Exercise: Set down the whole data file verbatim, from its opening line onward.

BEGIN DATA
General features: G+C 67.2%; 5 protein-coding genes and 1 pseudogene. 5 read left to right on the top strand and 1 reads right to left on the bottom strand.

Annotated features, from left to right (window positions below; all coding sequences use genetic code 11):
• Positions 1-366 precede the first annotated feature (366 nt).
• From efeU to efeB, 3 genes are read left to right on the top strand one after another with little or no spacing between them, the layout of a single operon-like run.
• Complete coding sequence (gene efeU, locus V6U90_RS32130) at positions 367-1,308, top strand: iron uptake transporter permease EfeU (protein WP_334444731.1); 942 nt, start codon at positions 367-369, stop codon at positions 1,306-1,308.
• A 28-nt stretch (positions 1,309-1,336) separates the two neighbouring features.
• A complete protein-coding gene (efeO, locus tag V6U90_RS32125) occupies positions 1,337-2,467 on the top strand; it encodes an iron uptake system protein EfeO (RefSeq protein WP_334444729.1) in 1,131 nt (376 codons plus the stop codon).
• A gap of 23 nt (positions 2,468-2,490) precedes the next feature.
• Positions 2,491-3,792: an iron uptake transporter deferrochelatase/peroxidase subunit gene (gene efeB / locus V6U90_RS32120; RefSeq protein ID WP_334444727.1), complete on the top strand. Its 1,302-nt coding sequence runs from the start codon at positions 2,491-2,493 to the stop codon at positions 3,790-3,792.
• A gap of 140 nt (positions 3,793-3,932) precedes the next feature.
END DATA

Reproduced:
General features: G+C 67.2%; 5 protein-coding genes and 1 pseudogene. 5 read left to right on the top strand and 1 reads right to left on the bottom strand.

Annotated features, from left to right (window positions below; all coding sequences use genetic code 11):
• Positions 1-366 precede the first annotated feature (366 nt).
• From efeU to efeB, 3 genes are read left to right on the top strand one after another with little or no spacing between them, the layout of a single operon-like run.
• Complete coding sequence (gene efeU, locus V6U90_RS32130) at positions 367-1,308, top strand: iron uptake transporter permease EfeU (protein WP_334444731.1); 942 nt, start codon at positions 367-369, stop codon at positions 1,306-1,308.
• A 28-nt stretch (positions 1,309-1,336) separates the two neighbouring features.
• A complete protein-coding gene (efeO, locus tag V6U90_RS32125) occupies positions 1,337-2,467 on the top strand; it encodes an iron uptake system protein EfeO (RefSeq protein WP_334444729.1) in 1,131 nt (376 codons plus the stop codon).
• A gap of 23 nt (positions 2,468-2,490) precedes the next feature.
• Positions 2,491-3,792: an iron uptake transporter deferrochelatase/peroxidase subunit gene (gene efeB / locus V6U90_RS32120; RefSeq protein ID WP_334444727.1), complete on the top strand. Its 1,302-nt coding sequence runs from the start codon at positions 2,491-2,493 to the stop codon at positions 3,790-3,792.
• A gap of 140 nt (positions 3,793-3,932) precedes the next feature.